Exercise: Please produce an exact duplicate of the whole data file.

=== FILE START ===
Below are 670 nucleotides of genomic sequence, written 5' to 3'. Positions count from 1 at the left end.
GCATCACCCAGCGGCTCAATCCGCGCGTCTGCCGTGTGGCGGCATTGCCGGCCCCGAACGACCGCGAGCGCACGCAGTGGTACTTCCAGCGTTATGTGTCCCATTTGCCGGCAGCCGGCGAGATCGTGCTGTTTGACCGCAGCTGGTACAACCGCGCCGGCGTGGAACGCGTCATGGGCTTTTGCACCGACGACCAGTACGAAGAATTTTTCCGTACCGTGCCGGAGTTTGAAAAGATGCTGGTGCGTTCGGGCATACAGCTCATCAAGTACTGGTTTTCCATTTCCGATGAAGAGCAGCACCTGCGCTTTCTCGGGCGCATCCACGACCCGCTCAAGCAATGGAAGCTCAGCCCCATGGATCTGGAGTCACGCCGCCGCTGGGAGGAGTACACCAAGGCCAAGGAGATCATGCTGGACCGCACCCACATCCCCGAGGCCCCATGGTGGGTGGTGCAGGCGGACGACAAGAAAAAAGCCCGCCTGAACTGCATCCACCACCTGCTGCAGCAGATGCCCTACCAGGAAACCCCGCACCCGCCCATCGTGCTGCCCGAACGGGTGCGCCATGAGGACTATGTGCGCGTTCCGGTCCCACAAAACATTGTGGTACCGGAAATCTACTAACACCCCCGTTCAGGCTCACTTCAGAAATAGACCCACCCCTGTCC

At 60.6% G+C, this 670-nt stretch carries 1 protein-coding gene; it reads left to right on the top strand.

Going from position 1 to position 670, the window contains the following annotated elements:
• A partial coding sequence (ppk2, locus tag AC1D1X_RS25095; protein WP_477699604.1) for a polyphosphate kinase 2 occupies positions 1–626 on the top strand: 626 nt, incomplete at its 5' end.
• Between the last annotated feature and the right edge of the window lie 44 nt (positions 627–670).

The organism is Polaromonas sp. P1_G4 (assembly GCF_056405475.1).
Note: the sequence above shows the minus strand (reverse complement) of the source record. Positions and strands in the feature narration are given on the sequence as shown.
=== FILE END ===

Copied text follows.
Below are 670 nucleotides of genomic sequence, written 5' to 3'. Positions count from 1 at the left end.
GCATCACCCAGCGGCTCAATCCGCGCGTCTGCCGTGTGGCGGCATTGCCGGCCCCGAACGACCGCGAGCGCACGCAGTGGTACTTCCAGCGTTATGTGTCCCATTTGCCGGCAGCCGGCGAGATCGTGCTGTTTGACCGCAGCTGGTACAACCGCGCCGGCGTGGAACGCGTCATGGGCTTTTGCACCGACGACCAGTACGAAGAATTTTTCCGTACCGTGCCGGAGTTTGAAAAGATGCTGGTGCGTTCGGGCATACAGCTCATCAAGTACTGGTTTTCCATTTCCGATGAAGAGCAGCACCTGCGCTTTCTCGGGCGCATCCACGACCCGCTCAAGCAATGGAAGCTCAGCCCCATGGATCTGGAGTCACGCCGCCGCTGGGAGGAGTACACCAAGGCCAAGGAGATCATGCTGGACCGCACCCACATCCCCGAGGCCCCATGGTGGGTGGTGCAGGCGGACGACAAGAAAAAAGCCCGCCTGAACTGCATCCACCACCTGCTGCAGCAGATGCCCTACCAGGAAACCCCGCACCCGCCCATCGTGCTGCCCGAACGGGTGCGCCATGAGGACTATGTGCGCGTTCCGGTCCCACAAAACATTGTGGTACCGGAAATCTACTAACACCCCCGTTCAGGCTCACTTCAGAAATAGACCCACCCCTGTCC

At 60.6% G+C, this 670-nt stretch carries 1 protein-coding gene; it reads left to right on the top strand.

Going from position 1 to position 670, the window contains the following annotated elements:
• A partial coding sequence (ppk2, locus tag AC1D1X_RS25095; protein WP_477699604.1) for a polyphosphate kinase 2 occupies positions 1–626 on the top strand: 626 nt, incomplete at its 5' end.
• Between the last annotated feature and the right edge of the window lie 44 nt (positions 627–670).

The organism is Polaromonas sp. P1_G4 (assembly GCF_056405475.1).
Note: the sequence above shows the minus strand (reverse complement) of the source record. Positions and strands in the feature narration are given on the sequence as shown.